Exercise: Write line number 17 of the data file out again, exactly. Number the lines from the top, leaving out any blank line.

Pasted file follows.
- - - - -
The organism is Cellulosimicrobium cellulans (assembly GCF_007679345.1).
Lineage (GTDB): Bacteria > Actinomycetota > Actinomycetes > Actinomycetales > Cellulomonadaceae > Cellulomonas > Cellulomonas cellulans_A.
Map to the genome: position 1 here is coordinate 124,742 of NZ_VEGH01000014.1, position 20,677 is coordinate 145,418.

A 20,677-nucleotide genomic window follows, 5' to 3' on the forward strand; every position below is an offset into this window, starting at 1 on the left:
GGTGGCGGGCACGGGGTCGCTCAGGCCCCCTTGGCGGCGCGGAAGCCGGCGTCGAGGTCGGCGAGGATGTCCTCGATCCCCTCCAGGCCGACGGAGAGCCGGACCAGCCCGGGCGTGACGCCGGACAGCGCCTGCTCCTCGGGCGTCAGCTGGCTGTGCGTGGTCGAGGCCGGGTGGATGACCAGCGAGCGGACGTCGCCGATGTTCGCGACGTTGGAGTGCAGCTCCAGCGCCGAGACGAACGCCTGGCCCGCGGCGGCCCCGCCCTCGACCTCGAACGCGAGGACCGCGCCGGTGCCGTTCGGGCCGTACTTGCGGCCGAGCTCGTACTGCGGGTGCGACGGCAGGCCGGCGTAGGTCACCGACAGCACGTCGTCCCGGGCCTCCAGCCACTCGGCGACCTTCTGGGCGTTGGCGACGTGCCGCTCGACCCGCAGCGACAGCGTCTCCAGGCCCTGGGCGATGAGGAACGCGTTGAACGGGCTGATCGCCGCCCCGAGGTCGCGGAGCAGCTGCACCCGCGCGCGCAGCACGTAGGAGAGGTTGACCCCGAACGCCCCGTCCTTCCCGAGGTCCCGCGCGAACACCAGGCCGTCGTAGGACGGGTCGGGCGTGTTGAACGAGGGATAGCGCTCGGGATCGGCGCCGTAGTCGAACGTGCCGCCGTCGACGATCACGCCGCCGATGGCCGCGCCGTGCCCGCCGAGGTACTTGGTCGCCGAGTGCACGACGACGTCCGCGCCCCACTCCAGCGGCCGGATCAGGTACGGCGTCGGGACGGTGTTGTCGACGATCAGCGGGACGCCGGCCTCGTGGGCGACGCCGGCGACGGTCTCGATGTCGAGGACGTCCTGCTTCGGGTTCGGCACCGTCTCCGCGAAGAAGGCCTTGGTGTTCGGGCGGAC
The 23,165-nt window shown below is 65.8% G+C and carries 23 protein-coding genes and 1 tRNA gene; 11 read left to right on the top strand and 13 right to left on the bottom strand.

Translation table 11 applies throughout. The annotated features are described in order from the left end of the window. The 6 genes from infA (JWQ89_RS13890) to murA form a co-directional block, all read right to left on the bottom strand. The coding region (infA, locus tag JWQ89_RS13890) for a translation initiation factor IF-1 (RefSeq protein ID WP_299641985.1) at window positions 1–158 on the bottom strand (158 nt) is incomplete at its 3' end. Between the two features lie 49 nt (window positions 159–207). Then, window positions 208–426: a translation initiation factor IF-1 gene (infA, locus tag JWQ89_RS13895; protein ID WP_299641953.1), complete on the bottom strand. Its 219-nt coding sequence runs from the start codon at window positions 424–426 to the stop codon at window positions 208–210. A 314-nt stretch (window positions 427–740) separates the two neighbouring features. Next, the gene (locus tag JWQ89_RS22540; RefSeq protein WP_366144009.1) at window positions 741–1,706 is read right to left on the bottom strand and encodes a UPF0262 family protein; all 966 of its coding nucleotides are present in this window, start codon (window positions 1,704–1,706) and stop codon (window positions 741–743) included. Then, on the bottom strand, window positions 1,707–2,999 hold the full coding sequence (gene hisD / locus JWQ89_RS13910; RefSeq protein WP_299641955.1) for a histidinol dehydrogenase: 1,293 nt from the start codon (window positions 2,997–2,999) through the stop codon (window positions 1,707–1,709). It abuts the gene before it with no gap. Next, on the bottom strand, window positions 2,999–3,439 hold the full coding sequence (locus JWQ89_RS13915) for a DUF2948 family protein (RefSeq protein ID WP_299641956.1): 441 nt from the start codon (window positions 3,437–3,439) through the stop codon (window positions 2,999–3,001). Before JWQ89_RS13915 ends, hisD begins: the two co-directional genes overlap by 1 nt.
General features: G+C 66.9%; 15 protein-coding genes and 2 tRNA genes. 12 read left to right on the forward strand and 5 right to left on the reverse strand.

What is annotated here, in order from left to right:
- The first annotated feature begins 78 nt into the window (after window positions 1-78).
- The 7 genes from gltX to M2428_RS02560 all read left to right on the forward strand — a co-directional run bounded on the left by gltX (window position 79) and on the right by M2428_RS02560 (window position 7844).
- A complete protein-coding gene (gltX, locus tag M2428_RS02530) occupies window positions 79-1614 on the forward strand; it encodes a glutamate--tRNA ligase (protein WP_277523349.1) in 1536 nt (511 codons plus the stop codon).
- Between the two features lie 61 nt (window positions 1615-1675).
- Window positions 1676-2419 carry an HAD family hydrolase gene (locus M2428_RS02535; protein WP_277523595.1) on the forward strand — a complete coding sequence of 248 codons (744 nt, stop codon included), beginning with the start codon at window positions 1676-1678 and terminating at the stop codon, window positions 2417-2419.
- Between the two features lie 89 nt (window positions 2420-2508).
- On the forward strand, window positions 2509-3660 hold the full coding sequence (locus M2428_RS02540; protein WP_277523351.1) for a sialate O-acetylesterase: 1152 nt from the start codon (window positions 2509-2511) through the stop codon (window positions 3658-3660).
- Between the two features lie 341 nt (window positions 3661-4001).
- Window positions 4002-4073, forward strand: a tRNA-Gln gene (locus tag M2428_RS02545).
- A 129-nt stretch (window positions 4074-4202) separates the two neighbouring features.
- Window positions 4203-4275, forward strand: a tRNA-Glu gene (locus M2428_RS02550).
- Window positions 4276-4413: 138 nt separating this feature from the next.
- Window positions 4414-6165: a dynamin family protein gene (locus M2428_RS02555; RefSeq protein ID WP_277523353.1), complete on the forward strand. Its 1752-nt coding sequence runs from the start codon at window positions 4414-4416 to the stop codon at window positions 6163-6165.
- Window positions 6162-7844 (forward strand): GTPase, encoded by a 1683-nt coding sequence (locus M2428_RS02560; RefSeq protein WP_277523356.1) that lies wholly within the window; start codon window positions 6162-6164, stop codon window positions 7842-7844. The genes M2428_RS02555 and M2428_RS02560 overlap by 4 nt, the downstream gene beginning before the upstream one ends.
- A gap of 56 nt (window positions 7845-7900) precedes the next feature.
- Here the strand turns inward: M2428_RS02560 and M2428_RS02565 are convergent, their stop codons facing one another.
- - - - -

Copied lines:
- Between the two features lie 341 nt (window positions 3661-4001).